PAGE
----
SIMON NATTRASS: Does feminism matter — who’s asking?

Pose the question to people you know: does feminism matter to you, to me, to anyone?

Does feminism matter?

Pose the question to people you know: does feminism matter to you, to me, to anyone? Answers will run the gamut from “unequivocally yes” to “absolutely not,” right through to “what’s feminism?” Answers also range from the visceral to the impenetrably analytical, making this a daunting topic for many who find themselves somewhere in the middle of the spectrum.

It was these diverse opinions that editors Kay Gallivan and Fiona Schick set out to explore when they posed this question to local writers, artists, intellectuals and everyday folk. Their answers appear in the 32nd edition of the feminist periodical Thirdspace, launched at an event last weekend.

“We wanted to create something that was accessible for everyone in our lives, and for people in general,” said Gallivan, who noted that earlier issues often did not address the topic of feminism head-on, instead directing a feminist lens at more ephemeral topics like bodies and health. While the answers gathered in this issue are largely “Yes, feminism matters,” a wide range of exceptions, additions and clarifications illustrate that the debate is still very much alive.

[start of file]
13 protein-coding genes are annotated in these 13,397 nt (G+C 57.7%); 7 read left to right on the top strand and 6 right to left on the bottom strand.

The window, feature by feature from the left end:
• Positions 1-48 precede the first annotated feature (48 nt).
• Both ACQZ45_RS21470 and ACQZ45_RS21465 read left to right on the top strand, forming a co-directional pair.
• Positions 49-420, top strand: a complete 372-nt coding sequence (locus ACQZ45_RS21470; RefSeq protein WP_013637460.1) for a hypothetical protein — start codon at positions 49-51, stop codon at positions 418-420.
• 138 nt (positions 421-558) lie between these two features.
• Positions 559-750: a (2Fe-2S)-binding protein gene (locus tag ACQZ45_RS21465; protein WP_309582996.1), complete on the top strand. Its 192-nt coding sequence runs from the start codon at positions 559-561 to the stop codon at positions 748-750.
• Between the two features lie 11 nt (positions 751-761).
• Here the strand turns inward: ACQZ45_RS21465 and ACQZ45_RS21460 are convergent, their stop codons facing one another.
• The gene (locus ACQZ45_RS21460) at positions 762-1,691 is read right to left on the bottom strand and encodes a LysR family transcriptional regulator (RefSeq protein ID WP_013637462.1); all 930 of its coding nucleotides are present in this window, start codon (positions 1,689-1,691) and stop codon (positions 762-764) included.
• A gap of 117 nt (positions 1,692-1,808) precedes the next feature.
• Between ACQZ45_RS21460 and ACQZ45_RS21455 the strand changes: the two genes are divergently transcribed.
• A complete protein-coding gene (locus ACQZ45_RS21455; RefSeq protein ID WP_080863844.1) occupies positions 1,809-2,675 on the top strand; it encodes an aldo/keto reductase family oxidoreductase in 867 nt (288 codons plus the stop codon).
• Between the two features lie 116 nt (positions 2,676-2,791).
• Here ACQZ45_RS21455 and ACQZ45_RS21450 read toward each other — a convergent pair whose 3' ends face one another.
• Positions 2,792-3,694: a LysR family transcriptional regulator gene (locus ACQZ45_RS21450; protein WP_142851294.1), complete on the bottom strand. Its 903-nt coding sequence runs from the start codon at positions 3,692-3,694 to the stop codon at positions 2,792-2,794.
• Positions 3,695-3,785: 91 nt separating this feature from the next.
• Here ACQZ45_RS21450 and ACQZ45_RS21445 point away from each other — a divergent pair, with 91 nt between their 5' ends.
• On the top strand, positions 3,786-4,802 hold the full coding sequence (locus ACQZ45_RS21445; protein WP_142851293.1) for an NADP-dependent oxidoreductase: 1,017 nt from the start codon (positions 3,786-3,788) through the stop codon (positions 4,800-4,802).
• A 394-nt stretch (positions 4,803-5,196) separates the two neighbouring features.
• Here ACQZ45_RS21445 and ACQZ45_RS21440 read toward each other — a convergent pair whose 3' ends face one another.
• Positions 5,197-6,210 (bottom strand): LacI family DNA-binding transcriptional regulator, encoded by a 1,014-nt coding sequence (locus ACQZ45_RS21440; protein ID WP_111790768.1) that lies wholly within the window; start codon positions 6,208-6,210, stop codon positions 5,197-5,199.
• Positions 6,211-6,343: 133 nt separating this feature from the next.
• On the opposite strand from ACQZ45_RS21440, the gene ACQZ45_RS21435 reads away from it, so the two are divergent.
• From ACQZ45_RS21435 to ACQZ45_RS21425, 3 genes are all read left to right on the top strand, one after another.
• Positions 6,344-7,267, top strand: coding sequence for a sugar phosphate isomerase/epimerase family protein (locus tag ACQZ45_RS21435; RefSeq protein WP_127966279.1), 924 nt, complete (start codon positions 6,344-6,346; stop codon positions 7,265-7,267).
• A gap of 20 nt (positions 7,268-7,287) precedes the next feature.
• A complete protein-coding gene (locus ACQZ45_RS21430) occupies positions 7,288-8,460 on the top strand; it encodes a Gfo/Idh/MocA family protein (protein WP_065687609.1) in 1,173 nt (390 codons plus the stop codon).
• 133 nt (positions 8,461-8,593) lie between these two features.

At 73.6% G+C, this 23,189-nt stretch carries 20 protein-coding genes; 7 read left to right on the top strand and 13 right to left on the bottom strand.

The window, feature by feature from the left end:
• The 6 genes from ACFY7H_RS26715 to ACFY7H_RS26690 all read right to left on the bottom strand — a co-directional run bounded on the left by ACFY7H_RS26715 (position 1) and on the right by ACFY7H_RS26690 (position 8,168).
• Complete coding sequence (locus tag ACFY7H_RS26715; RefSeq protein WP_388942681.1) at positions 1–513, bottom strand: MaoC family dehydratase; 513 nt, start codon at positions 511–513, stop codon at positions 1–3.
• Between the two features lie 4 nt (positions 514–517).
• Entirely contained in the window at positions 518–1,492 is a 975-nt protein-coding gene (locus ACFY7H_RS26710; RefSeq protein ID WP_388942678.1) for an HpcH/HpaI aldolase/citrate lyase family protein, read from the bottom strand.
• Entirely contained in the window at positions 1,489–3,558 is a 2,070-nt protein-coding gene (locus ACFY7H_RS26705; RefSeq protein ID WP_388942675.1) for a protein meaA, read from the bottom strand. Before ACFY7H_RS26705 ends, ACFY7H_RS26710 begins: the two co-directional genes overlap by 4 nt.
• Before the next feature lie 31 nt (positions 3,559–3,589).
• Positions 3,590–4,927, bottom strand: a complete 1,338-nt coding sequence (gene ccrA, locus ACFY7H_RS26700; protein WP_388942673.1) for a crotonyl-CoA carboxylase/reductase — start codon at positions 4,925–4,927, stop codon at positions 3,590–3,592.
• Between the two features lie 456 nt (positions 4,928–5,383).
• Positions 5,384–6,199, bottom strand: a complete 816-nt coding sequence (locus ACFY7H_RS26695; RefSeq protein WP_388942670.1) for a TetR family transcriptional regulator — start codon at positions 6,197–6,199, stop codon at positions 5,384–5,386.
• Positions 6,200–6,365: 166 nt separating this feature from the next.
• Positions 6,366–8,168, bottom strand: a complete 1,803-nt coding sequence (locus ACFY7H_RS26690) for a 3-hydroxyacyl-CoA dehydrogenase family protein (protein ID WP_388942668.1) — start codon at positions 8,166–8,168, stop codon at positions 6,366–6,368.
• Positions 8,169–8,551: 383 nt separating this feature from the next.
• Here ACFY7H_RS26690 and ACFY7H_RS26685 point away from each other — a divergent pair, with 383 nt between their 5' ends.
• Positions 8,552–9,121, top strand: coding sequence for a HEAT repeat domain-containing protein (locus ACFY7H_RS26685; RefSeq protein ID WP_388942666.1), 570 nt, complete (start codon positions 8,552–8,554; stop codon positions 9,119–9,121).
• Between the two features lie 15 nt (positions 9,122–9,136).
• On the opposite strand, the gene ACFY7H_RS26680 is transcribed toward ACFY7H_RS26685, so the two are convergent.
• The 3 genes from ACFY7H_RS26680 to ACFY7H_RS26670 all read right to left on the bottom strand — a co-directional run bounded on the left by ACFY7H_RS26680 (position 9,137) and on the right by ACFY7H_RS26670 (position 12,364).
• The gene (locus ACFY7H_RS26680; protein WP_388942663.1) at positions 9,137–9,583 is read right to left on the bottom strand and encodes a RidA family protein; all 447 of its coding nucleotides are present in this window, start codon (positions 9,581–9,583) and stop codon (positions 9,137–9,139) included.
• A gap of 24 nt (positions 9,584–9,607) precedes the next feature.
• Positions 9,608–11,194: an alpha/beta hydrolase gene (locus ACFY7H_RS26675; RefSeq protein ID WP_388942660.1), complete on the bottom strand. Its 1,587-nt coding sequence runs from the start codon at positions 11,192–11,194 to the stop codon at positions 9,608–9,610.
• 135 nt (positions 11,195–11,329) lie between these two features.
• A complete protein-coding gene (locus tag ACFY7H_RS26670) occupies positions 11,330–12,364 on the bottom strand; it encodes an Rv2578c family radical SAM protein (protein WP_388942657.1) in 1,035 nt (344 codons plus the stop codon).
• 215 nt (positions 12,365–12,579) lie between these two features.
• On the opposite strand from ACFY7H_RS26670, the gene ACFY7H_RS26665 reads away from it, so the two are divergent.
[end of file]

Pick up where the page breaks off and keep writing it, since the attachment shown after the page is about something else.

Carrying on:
For her answer, activist and educator Sarah Hunt detailed the limitations of a strictly feminist approach to her work on violence in indigenous communities. “Before there was anyone calling themselves a feminist, there were women resisting,” said Hunt in an interview. “Indigenous women, women of colour have always been resisting sexism, colonialism, gendered violence and the imposition of mainstream gender norms, but they just didn’t have this label of feminism.”

Local writer Austin Simpson responded with an emphatic yes, saying “Feminism taught me to accept people for who they are, not for their body parts or their disabilities or their differences.” Simpson related his experience growing up Jewish with a prominent queer activist mother, adding “All of this, of course, is why feminism matters.”

Whether we choose to think about it or not, whether we feel it keenly or at a distance, gender roles touch every aspect of our lives. From violent masculinity to sexualized femininity, from the sacred to the mundane, understanding gender means understanding ourselves. These questions should never be reserved for academics and activists alone. So ask yourself, ask everyone around you, and dare to wonder: does feminism matter? M

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